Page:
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1917, acclaimed for its technical virtuosity, took awards for Roger Deakins’ cinematography, visual effects and sound mixing. The car racing throwback Ford v Ferrari was also honoured for its craft, winning both editing and sound editing. Gerwig’s Louisa May Alcott adaptation Little Women won for Jacqueline Durran’s costume design. Once Upon a Time ... in Hollywood for Barbara Ling’s production design.

Netflix came in with a leading 24 nominations. Along with the win for Marriage Story, the streamer’s American Factory won best documentary. The film is the first release from Barack and Michelle Obama’s Higher Ground Productions. No studio has spent more heavily this awards season than Netflix, which is seeking its first best picture win after coming up just shy last year with Roma.

Pixar extended its domination of the best animated film category, winning for Toy Story 4. It’s the 10th Pixar film to win the award and second “Toy Story” film to do so, following the previous 2010 instalment.

It was an early award for the Walt Disney Co. which despite last year amassing a record $13 billion in worldwide box office and owning the network the Oscars are broadcast on, played a minor role in the ceremony. The bulk of its awards came from 20th Century Fox (Ford v Ferrari) and Fox Searchlight (Jojo Rabbit), both of which the company took control of after its $71.3 billion acquisition of 21st Century Fox last year.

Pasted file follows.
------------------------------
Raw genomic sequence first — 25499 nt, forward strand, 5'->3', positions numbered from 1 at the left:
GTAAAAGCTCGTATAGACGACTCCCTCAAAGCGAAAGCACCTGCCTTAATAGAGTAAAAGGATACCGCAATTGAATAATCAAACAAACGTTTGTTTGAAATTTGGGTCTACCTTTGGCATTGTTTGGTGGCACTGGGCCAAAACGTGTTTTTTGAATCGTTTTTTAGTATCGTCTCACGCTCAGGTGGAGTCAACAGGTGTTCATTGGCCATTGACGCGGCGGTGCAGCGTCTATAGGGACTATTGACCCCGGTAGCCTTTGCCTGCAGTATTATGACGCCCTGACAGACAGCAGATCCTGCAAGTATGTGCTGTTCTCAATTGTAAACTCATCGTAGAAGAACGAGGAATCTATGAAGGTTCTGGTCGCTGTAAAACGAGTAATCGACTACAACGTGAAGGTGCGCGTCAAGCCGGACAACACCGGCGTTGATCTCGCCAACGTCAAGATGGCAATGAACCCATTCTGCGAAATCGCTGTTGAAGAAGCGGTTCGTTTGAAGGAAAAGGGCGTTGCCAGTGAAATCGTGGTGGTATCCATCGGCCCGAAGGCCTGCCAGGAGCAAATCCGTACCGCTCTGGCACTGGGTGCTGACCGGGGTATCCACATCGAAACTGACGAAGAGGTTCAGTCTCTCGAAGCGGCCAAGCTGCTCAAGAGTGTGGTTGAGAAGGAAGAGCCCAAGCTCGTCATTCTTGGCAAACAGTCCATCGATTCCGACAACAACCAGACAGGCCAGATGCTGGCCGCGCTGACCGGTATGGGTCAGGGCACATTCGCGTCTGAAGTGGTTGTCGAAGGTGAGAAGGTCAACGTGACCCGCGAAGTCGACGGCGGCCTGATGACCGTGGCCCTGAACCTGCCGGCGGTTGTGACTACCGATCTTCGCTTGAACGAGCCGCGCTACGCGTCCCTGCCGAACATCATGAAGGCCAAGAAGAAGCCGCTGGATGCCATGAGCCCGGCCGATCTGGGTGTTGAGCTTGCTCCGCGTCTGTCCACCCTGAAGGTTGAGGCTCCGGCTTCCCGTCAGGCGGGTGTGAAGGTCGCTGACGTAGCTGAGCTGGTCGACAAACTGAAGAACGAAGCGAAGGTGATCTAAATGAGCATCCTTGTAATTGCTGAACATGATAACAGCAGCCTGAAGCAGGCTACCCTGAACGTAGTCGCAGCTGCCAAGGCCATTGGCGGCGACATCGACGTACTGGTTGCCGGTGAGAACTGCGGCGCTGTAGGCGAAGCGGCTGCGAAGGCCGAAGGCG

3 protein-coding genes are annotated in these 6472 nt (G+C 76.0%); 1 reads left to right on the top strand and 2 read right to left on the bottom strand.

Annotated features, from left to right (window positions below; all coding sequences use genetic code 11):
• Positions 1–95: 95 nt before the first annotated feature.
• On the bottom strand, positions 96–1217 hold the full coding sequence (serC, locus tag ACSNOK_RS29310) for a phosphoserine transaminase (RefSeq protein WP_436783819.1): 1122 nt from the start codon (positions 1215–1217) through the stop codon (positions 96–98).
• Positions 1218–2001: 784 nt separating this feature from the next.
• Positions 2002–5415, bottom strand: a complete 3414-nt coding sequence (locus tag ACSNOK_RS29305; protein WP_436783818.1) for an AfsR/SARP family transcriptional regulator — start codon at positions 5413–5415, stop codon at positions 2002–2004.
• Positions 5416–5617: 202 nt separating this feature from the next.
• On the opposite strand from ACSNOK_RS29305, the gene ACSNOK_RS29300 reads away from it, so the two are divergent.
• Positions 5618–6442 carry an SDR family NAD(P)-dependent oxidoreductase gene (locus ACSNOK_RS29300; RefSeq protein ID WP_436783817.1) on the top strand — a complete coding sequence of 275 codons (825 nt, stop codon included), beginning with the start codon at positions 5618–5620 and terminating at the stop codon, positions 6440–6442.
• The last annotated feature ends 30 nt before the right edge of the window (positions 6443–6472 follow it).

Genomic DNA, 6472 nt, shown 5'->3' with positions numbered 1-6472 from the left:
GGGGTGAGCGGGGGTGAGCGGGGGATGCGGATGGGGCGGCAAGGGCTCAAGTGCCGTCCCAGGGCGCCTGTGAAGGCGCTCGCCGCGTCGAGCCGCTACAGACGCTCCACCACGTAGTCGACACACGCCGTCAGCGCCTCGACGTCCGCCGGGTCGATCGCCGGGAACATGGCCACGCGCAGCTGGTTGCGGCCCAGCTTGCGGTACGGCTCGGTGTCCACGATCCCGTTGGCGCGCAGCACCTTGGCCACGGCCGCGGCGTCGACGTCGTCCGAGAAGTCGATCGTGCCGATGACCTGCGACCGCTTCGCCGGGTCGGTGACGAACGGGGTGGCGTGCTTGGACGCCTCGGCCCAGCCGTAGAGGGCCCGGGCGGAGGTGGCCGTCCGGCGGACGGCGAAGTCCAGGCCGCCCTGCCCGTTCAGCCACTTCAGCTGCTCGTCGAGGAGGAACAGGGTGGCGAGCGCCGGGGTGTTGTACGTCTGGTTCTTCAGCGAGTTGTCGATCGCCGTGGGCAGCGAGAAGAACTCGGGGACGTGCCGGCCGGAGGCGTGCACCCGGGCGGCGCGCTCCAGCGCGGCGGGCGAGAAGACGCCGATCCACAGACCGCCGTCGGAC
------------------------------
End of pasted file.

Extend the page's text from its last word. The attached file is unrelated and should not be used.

Disney’s ABC, which is broadcasting the show live, hoped a widely watched field of nominees — including the $1 billion-grossing Joker, up for a leading 11 awards — will help viewership. Last year’s show garnered 29.6 million viewers, a 12% uptick.

In a year of streaming upheaval throughout the industry, this year’s Oscar favourites were largely movies released widely in theatres. They also predominantly featured male characters and came from male directors.

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After a year in which women made significant gains behind the camera, no female directors were nominated for best director. The acting categories are also the least diverse since the fallout of #OscarsSoWhite pushed the academy to remake its membership. Cynthia Erivo (Harriet) is the only actor of colour nominated. Those results, which have been a topic in speeches through awards season, stand in contrast to research that suggests the most popular movies star more people of colour than ever before.

The latest winners at the 92nd Academy Awards:

Best supporting actor: Brad Pitt, Once Upon a Time ... in Hollywood

Animated feature: Toy Story 4

Animated short film: Hair Love

Original screenplay: Parasite, Bong Joon-ho and Jin Won Han

Adapted screenplay: Jojo Rabbit, Taika Waititi

Live action short film: The Neighbors’ Window

Production design: Once Upon a Time ... in Hollywood

Costume design: Little Women

Documentary feature: American Factory

Documentary short subject: Learning to Skateboard in a Warzone (If You’re a Girl)

Best supporting actress: Laura Dern, Marriage Story

Sound Editing: Ford v Ferrari, Don Sylvester

Sound mixing: 1917, Mark Taylor and Stuart Wilson

Cinematography: Roger Deakins, 1917

Film editing: Ford Vs. Ferrari

Visual effects: 1917

Makeup and hairstyling: Bombshell

International film: Parasite, South Korea

Original Score: Hildur Gunadottir, Joker

Original song: “(I’m Gonna) Love Me Again,” Rocketman (Music by Elton John, lyrics by Bernie Taupin)

Best director: Bong Joon Ho, Parasite

Best actor: Joaquin Phoenix, Joker

Best actress: Renee Zellweger, Judy

Best picture: Parasite